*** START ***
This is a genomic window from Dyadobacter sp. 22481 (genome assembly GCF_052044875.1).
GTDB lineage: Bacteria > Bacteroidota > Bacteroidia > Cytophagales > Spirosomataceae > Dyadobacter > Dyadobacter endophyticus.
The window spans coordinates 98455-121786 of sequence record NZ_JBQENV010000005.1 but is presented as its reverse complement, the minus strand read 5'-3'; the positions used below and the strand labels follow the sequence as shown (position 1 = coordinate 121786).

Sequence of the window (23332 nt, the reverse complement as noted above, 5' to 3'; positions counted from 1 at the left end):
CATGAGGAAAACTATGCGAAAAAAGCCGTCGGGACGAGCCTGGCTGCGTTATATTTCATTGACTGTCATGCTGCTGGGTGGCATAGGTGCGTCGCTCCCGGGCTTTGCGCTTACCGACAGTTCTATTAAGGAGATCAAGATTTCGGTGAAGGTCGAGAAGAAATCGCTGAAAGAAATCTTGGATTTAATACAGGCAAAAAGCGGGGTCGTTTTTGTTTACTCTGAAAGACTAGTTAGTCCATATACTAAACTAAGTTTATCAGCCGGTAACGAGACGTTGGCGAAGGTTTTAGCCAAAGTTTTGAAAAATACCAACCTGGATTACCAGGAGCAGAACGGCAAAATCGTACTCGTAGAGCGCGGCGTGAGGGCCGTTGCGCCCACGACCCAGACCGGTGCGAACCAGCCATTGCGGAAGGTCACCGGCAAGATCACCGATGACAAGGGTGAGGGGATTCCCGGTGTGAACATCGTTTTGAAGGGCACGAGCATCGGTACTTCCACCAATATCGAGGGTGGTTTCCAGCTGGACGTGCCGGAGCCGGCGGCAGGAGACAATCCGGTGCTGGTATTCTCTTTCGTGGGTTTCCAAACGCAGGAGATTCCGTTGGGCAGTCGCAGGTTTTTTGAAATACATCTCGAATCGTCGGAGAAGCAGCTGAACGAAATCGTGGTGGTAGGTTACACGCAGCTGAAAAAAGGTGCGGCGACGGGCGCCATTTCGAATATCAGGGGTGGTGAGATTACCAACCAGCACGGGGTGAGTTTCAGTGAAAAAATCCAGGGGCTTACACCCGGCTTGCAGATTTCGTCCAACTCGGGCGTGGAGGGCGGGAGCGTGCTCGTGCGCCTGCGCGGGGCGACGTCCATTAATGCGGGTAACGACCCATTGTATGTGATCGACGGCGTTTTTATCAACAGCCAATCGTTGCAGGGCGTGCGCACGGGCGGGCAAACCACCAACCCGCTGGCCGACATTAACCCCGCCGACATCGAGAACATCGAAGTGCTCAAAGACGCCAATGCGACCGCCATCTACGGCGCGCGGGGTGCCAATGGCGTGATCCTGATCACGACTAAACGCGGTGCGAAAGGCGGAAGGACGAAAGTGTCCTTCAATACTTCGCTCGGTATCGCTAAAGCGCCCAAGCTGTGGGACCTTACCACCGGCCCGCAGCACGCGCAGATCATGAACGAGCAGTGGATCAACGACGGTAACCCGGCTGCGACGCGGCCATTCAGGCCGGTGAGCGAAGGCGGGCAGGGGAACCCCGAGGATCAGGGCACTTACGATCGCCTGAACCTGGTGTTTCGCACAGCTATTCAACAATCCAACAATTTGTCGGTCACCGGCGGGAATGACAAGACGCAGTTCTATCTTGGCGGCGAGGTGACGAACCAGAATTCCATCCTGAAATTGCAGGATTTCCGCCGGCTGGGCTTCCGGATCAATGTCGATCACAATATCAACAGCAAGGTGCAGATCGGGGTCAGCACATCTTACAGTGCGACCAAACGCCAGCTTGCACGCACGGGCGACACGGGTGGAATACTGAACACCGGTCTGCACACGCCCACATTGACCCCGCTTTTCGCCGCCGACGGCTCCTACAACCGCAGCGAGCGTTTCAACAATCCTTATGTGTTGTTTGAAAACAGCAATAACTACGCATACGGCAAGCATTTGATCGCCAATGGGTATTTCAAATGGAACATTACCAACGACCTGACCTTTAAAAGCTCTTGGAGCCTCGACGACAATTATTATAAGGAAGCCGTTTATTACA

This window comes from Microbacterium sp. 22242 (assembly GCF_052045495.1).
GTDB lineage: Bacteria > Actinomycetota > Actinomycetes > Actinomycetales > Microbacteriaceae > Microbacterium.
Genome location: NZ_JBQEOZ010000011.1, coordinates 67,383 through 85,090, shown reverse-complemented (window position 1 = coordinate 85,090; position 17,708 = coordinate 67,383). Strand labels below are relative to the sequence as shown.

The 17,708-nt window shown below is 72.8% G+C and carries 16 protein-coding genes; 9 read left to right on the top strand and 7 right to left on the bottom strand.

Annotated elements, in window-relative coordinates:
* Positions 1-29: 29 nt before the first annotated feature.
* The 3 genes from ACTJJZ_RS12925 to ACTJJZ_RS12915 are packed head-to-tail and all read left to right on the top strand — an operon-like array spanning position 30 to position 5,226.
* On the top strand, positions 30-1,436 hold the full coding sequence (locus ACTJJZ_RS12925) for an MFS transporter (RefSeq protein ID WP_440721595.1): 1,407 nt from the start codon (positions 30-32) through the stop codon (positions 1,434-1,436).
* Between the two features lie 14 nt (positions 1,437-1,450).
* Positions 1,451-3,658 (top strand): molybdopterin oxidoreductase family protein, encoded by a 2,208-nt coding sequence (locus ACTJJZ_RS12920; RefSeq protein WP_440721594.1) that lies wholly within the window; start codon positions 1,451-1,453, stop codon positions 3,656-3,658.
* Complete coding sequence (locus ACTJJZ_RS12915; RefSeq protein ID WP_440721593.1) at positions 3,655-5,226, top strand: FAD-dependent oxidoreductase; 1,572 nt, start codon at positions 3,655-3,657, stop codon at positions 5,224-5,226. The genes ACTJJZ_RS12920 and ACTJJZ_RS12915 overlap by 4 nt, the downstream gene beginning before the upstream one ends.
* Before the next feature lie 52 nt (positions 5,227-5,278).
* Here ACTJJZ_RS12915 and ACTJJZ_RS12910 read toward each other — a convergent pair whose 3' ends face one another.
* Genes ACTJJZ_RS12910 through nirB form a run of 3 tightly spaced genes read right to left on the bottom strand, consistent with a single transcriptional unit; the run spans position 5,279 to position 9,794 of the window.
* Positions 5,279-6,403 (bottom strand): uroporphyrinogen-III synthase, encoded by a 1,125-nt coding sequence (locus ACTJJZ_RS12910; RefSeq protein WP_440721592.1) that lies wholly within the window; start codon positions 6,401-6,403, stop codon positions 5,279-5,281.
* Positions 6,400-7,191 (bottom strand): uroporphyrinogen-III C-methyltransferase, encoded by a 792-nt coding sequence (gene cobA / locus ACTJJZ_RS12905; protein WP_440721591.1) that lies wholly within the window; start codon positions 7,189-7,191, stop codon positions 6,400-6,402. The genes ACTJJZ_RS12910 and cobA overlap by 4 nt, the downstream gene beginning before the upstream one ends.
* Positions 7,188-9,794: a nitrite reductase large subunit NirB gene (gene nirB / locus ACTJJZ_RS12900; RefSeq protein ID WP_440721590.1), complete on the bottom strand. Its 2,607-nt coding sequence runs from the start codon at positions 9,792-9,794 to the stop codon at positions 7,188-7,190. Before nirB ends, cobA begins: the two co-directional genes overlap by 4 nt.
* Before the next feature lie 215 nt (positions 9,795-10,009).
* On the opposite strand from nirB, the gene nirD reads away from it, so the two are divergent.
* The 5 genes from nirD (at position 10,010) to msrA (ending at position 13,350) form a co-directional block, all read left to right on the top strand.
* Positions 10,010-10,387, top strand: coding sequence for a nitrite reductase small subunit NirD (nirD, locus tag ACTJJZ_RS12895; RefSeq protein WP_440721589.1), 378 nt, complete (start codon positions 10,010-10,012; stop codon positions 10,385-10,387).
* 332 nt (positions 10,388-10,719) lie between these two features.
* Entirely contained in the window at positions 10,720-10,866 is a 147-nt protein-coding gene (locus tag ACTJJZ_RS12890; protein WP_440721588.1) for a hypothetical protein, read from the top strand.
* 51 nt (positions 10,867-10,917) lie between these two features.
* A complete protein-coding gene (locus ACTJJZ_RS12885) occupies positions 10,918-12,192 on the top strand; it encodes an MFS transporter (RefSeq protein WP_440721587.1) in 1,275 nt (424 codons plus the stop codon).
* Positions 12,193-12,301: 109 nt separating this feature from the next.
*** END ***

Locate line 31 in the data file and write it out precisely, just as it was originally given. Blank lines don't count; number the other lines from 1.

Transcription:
* Positions 12,193-12,301: 109 nt separating this feature from the next.